At the time, Tony Rayns worried that The Angelic Conversation bordered on “a homosexual version of heterosexual kitsch”—which is, I think, to miss the significance that “kitschy” old English iconography (roses, hollyhocks, mimosas, jagged cliffs, mist-shrouded valleys and the like) takes on in Jarman’s work. In his writings and to an extent in his films, Jarman associated the denial to gay men of such luxuries—what he might have called their Arcadian inheritance—with their confinement to urban “dungeons” where lasers flashed and AIDS was mysteriously, fatally spreading. It was in this sort of mood that in September 1984 Jarman visited Benjy’s, a bar in East London’s Mile End district, to participate in a trial location shoot with his friend Ron Peck, whose 1979 Nighthawks was (and for many still is) the great cinematic portrait of urban gay life in Thatcher’s England. The images Jarman collected there—which had their first public screenings in 2014 under the title Will You Dance With Me?—were shot on a handheld video camera and gathered, unedited, onto a tape for Peck’s benefit.
Most of Jarman’s best-known nonfiction and hybrid work—the home movies compiled after his death as Glitterbug (1994); the footage he shot in Moscow in 1984 and pieced together into the essayistic Imagining October (1988); the trancelike superimpositions that make up In the Shadow of the Sun (1980)—was shot, like The Angelic Conversation, on Super 8, a format of rough-hewn textures and vivid, overbled colour schemes. Like his fictional Thatcher, Jarman was “keen on video” in part because of the contrast it offered to the format in which he’d been accustomed to work. The texture of Super 8 resembled paint thickly applied, its pleasures tactile, crackling, dusty and earthbound; video, by contrast, was a format for filming ghosts. Bright lights shot on a mid-’80s camcorder (like the lasers in Benjy’s) would linger in the frame for seconds after they had left it, leaving the next image streaked with vapour trails; gestures and movements were drowned in analogue noise, colours either muted or psychotically intensified, sharp lines broken into jagged, cross-hatched interference patterns. If Jarman’s love of Super 8 was partly a matter of the format’s affinity with painting, his interest in video derived, perhaps, from his curiosity about the musical possibilities the medium gave him, the chance to create phantom afterimages between frames the way certain pianists manage to generate phantom sounds between notes. (Godard liked video because, unlike film, you could “play it.”)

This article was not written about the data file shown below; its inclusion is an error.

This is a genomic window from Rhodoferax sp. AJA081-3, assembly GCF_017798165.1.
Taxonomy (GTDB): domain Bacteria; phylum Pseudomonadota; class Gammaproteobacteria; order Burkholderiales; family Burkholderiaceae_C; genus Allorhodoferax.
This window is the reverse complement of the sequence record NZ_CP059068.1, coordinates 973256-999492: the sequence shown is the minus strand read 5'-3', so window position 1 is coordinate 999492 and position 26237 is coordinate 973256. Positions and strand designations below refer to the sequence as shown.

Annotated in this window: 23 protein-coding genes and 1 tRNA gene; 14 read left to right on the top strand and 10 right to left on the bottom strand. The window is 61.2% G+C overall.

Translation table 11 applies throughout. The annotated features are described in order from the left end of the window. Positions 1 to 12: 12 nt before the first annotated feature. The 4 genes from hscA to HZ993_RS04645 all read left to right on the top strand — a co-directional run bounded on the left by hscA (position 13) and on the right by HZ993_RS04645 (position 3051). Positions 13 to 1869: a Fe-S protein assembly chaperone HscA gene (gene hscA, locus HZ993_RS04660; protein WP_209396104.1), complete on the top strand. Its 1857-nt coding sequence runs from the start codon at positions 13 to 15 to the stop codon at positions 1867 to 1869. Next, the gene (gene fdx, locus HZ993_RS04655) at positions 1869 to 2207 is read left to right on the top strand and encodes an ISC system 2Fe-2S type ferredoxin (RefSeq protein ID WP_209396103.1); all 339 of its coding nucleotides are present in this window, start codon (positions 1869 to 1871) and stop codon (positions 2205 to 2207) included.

It’s for this reason that, in Will You Dance With Me?, the club scene that Jarman described in his writings as a kind of prison can come off, when viewed from certain angles, as a place of utopian social inclusivity. Here, dark- and light-skinned dancers share the floor with apparent ease; an aging white-haired man in a tight sleeveless top saunters jauntily among much younger boys; two women (one slightly frumpy and equipped with huge thick-rimmed glasses) dance with abandon under the glare of the spotlights. That this urban Arcadia was also a place of deep suspicion and anxiety is a subtext the footage approaches more cautiously and with greater tact. AIDS was a known threat by 1984; “it casts a shadow,” Jarman had written the previous year, “if even for a moment, across any encounter.” (In a pivotal passage from Will You Dance With Me?, a group of men take turns glancing at Jarman’s camera with leery, thinly disguised mistrust.)
That shadow was compounded by an older source of social anxiety for the urban gay communities in which Jarman moved: the fear of letting the secret life you pursued at night intrude on, or interfere with, the movements of your daytime self. “In dungeons,” Jarman wrote, “pure anonymity prevails”: dress was carefully coded to suggest a sexual preference, leaning or type; glances were subtly exchanged, courtship rituals performed silently and, sometimes, namelessly. Cruising was a lonely pastime: “In Ron Peck’s film Nighthawks,” Jarman remembered, “I played a very creditable cruiser, so lost in myself that I burnt my fingers instead of the cigarette.”